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In its fourth season, “Bosch” remains as good and solid as its namesake hero. The creation of author Michael Connelly, good ol’ Det. Hieronymus “Harry” Bosch (Titus Welliver) is a no-excuses cop who is haunted by his past, but you wouldn’t know it because he’s also incredibly businesslike. He’s not crippled by his obsessions nor addictions, he’s not a quirky savant with exceptional detecting skills, and he’s not in any way an obnoxious attention seeker.
Instead, his appeal is that he does his job without fanfare and as honestly and implacably as possible, while occasionally overextending himself. And so too does “Bosch” the series. It’s why it was Amazon’s top-watched original series for several years until “Sneaky Pete” sneaked in: “Bosch” is so reliable in how pure and straightforward it is that a series-altering event in the first half of the season is actually shocking when it happens. More on this later, but we promise no spoilers.
Despite the viewer’s unshakeable faith in Bosch, several situations have led to his trustworthiness being publicly questioned. This appears to be his lot in life, so it comes as no surprise that in Season 4 he’s assigned to head a task force for one of the most controversial murders to hit the City of Angels. High-profile black lawyer Howard Elias (Clark Johnson) has made it his mission to expose police brutality and corruption in the LAPD. When he’s found murdered while aboard the Angels Flight funicular railway car, Harry has to step in to find the killer.
Someone on the LAPD may even have an additional reason to want Elias gone. The murder takes place on the eve of the trial for his client Michael Harris (Keston John), who has brought a civil suit against the LAPD for their violent interrogation tactics. The so-called Black Guardian case could expose and ruin the cops who were guilty of harming Harris.
Meanwhile, the season also picks up a couple of threads from the previous installment: Bosch believes that his mother’s murderer may now be the head of the police commission, Bradley Walker (John Getz), and the Koreatown Killer is still at large, riding around on a bike. Add to that the ongoing stories about Det. Jerry Edgar (Jamie Hector) recovering from being shot, Bosch’s relationship with his teenage daughter Maddie (Madison Lintz), and her mother Eleanor Wish (Sarah Clarke) dealing with marriage woes, and it’s a lot to get through.
Unlike other binge-model shows that must fulfill a certain episode count, “Bosch” doesn’t suffer from unsatisfying padding or contrivance to keep the story going. Every story feels authentic and worthwhile to the season as a whole. After all, both life and police work are messy and don’t stay confined in discrete boxes. And “Bosch” tackles its stories with an unhurried and organic way. Unfortunately, juggling that many stories often means that sometimes the C and D plots are so reduced that they feel like afterthoughts or interruptions in certain episodes. In these instances, these mere dribbles would’ve been better to back-burner altogether, just waiting for another episode to tell a more meaty, impactful update.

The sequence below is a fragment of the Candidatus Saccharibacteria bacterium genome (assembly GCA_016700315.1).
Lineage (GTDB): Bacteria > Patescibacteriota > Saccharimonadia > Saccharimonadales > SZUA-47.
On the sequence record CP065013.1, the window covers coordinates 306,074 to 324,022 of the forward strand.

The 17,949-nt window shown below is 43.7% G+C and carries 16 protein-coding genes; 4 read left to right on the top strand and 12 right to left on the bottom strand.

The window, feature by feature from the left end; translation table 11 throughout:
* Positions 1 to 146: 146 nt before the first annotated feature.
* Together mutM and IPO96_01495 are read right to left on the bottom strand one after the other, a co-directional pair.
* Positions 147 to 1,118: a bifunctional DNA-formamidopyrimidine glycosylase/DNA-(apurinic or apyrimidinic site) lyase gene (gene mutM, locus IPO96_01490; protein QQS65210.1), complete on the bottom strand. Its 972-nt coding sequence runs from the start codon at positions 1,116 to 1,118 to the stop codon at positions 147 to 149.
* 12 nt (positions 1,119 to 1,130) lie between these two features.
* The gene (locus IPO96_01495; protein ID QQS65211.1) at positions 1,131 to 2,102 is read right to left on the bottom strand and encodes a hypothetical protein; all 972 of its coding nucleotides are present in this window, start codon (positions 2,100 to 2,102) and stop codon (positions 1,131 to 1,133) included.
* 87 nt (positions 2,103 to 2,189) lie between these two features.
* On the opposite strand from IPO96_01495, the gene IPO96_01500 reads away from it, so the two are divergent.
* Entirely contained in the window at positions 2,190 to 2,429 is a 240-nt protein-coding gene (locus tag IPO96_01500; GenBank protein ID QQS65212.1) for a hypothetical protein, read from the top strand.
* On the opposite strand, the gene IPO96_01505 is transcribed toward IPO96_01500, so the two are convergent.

When the show takes the time to service its stories fully, it does so impeccably. Bosch’s family life is one of the show’s greatest strengths because neither his daughter Maddie nor his ex Eleanor have fallen into secondary, cliched status. In particular, Maddie demonstrates with each passing day that she is absolutely the product of her tough and commanding parents. Precocious yet practical, she is far savvier and level-headed than they can comprehend at times. And yet, she never comes off as a stereotypical rebellious teenager who disdains their love and guidance.
Of course, adding to the show’s sturdy authenticity are all the references and nods to Los Angeles. Season 4 doesn’t pass up any chance to feature the Angels Flight even beyond the initial crime scene investigation and, in fact, gives it a place of honor in the already stellar opening credit sequence for this season. When creators or actors describe a show’s setting as another character, that isn’t just ludicrous and inaccurate, but downplays its pervasive power. But here, Los Angeles is a ubiquitous presence that fuels its players.
“He had the city in his blood, like you I think,” Walker at one point tells Bosch. This feels like a far more accurate assessment of Los Angeles’ influence on its citizens. It pumps through their veins, it makes them fight and protest, it makes them crave Sugarfish, Eggslut, and In ’N’ Out’s secret menu items.
The love of LA and the strong storytelling, not to mention the top-notch characterizations and performances, remain as consistent as ever. What makes “Bosch” one of the best cop shows on the air hasn’t changed since its first season. And yet, within the first five episodes that Amazon had given critics for review, a series-altering event shakes up the show. Its significance makes it imperative for fans to watch as soon as possible so as not to be spoiled.
Despite its impact, the event is natural, logical, and connects thematically to what already exists on “Bosch.” While the show will have to alter its course somewhat at this point, again, what makes the show great will not change and in fact, makes it more complex. And as for Bosch himself? You better believe he’ll continue to do his job, dammit.
”Bosch” Season 4, along with its previous three seasons, is currently streaming on Amazon Prime.